Securing the Right to Be Heard: A New Book Explores How a 1960's Case about Race in Mississippi Transformed Television News and the Federal Communications Commission

By Mills, Kay | Nieman Reports, Summer 2004 | Go to article overview

Securing the Right to Be Heard: A New Book Explores How a 1960's Case about Race in Mississippi Transformed Television News and the Federal Communications Commission


Mills, Kay, Nieman Reports


When viewers turn on the morning news on WLBT-TV in Jackson, Mississippi, they see an integrated news team. Both evening anchors are African-American. No big deal today. Just a few decades ago in Mississippi--and indeed across the country--that was not the case. Virtually all TV newscasters were white, as were the people behind the cameras. It took a landmark communications law case and a petition to the Federal Communications Commission (FCC) to bring about this sea change. The case, largely forgotten today, also ushered in an era of public participation in federal regulatory matters that had never been seen before and might not be again anytime soon.

In the 1950's, white Mississippians were resisting the desegregation of their schools after the historic Brown v. Board of Education ruling that separate schools for white and black children were inherently unequal. Medgar Evers, executive secretary for the NAACP in Mississippi, repeatedly tried--unsuccessfully--to get WLBT to give black citizens time to respond to programs he felt presented only the white point of view on the issue. He had the Fairness Doctrine on his side, that is, that stations then had to present programs on public issues and enable broadcast of all sides of those issues that were controversial. Evers complained to the FCC, which took little action. In 1963, he finally did appear on WLBT and responded eloquently to a broadcast by Jackson's mayor, who had refused to meet leaders of the black community or to respond favorably to their rising demands for fair treatment. Only a few weeks later, Evers was ambushed and killed.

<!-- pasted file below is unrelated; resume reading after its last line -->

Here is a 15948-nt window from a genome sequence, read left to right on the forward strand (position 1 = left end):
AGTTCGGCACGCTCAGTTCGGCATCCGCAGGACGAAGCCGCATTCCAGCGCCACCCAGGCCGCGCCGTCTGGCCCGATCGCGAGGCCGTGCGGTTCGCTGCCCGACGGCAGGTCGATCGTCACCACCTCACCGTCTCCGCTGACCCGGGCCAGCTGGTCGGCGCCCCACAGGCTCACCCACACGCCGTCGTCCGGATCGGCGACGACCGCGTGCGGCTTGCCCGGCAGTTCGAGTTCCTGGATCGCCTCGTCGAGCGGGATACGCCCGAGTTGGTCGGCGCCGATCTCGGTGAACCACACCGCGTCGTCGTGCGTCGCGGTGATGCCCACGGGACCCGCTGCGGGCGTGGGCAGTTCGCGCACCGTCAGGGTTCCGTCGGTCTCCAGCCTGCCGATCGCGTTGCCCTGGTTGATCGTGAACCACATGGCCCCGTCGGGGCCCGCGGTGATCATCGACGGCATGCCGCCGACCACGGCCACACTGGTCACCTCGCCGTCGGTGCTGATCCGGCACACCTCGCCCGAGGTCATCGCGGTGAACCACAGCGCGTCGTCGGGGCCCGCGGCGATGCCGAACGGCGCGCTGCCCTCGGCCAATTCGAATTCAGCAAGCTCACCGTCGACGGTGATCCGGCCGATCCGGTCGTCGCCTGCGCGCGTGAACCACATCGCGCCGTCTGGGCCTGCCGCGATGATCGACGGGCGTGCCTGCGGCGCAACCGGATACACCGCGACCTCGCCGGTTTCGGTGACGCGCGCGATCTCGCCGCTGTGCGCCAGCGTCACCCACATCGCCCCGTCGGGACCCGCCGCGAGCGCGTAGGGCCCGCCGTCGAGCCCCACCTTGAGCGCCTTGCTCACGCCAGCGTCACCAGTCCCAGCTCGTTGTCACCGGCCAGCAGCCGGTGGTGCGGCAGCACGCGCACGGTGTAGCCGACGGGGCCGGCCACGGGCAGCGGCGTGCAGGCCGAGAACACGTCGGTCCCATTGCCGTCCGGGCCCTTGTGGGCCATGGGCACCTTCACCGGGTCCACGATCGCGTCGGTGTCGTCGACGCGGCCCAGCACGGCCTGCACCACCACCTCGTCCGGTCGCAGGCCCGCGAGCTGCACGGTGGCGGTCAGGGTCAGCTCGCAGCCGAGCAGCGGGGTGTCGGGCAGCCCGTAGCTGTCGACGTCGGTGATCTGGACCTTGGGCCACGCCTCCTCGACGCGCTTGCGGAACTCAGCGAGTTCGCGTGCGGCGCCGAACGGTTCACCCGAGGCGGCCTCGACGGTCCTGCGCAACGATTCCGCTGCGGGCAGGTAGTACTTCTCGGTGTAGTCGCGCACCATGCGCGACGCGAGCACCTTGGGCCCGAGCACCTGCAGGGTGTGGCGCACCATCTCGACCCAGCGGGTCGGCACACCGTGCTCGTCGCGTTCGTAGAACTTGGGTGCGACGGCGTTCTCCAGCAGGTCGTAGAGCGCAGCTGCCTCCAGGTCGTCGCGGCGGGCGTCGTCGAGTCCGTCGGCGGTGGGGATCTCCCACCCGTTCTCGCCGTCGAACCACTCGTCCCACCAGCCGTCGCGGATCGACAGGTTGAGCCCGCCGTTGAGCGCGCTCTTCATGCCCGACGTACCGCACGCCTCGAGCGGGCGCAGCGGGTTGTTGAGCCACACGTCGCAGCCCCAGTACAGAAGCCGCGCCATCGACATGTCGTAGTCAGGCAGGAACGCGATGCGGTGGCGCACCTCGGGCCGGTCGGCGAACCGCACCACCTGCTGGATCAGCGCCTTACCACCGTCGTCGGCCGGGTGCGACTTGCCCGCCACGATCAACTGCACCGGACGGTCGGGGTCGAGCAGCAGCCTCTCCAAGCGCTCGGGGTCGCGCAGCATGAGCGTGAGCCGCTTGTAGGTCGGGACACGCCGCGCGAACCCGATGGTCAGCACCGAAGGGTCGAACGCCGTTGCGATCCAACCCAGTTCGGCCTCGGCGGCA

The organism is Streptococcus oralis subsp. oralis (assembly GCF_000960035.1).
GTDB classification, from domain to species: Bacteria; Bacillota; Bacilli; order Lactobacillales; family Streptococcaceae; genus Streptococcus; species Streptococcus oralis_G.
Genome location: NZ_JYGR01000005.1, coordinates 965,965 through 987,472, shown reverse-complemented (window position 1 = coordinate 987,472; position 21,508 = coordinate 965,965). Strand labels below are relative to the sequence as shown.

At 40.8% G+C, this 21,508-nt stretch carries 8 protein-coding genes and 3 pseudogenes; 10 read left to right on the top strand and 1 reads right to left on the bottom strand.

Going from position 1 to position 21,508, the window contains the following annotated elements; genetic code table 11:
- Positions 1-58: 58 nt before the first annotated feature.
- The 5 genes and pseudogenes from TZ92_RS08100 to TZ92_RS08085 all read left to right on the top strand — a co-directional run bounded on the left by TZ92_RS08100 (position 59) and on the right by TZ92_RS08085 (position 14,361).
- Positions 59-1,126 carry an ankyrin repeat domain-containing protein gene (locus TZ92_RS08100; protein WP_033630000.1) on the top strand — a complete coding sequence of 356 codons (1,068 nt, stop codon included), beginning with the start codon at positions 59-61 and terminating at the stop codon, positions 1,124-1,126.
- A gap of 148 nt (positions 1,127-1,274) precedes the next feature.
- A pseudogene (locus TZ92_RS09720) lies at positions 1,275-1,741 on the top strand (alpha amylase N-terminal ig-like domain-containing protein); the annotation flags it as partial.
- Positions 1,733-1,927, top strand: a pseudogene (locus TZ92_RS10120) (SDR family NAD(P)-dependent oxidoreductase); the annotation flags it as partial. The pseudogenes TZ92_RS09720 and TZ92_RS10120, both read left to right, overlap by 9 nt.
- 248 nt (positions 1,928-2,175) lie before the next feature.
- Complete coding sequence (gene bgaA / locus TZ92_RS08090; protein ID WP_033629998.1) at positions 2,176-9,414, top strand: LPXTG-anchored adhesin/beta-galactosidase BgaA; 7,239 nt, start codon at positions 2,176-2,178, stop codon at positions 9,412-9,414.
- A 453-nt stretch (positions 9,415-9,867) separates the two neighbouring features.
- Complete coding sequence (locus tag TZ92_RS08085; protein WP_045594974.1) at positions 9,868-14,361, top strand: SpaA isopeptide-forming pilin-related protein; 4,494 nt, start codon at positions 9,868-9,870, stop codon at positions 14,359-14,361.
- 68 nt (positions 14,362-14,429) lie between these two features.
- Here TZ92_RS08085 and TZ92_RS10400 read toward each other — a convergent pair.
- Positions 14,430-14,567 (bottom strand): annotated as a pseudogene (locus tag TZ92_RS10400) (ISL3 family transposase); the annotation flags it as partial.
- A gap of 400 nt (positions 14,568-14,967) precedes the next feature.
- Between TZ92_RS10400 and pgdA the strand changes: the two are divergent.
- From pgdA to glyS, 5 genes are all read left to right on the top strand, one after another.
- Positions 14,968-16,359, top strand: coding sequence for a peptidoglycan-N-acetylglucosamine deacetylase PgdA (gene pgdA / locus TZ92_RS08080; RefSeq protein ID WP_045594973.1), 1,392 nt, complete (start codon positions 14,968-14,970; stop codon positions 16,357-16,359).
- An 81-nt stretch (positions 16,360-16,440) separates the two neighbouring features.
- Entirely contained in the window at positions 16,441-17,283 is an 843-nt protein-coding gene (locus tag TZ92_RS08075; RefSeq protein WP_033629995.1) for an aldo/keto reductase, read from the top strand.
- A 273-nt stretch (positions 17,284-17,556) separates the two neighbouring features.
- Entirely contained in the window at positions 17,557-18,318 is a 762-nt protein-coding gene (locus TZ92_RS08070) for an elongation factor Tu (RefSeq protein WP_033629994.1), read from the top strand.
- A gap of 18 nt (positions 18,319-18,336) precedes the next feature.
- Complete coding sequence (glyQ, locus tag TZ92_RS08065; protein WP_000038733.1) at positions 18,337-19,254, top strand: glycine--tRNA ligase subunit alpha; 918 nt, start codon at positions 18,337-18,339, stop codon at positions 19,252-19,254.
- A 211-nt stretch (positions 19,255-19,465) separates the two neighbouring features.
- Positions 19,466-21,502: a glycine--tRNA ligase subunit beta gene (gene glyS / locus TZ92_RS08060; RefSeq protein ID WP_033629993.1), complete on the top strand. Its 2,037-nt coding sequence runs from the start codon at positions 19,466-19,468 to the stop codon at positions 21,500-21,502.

The Legal Challenge Begins

The following year--1964, just before hundreds of students from the North went to Mississippi to help register black voters and teach in Freedom Schools--the Reverend Everett Parker and the Office of Communication of the United Church of Christ launched what would be a 16-year legal battle over the Jackson station. Parker trained a group of whites who were willing to get involved--a decision not lightly made in those years--to monitor the programming on WLBT. Then Parker, joined by two Mississippi black leaders, Aaron Henry and the Reverend R.L.T. Smith, filed a challenge against the WLBT license, then up for renewal. They claimed that WLBT failed to serve the interest of the large black audience--some 45 percent of Jackson's population--and did not fairly present controversial issues, especially in the area of race relations.

It's hard to believe today, but until the courts decided this case, the only people who could participate in FCC matters were those with an economic stake in the issue or people who could claim electrical interference from broadcasters' signals. So the FCC said that the church's Office of Communication and its allies had no standing in the case and renewed the license. It did, however, acknowledge that the station, owned then by Lamar Life Broadcasting, was less than zealous in its adherence to the Fairness Doctrine.

The church appealed the FCC ruling, saying that its charges merited a public hearing. The federal appeals court panel that heard the case agreed. Writing for the court, Judge Warren Burger said that "in order to safeguard the public interest in broadcasting ... we hold that some 'audience participation' must be allowed in license renewal proceedings." This decision opened the doors to the public interest movement that saw groups challenging licenses, negotiating concessions from broadcasters trying to sell stations, and seeking everything from an end to cigarette advertising to improvements in children's television programming.

The appeals court ordered a hearing, which was held in Jackson in 1967. By this time, WLBT had changed its lawyers, hiring the influential Washington firm of Arnold & Porter, Paul Porter being a former FCC chairman. It had also fired the manager who seemed to be the lightning rod in the case and started hiring black announcers and broadcasting black church services.

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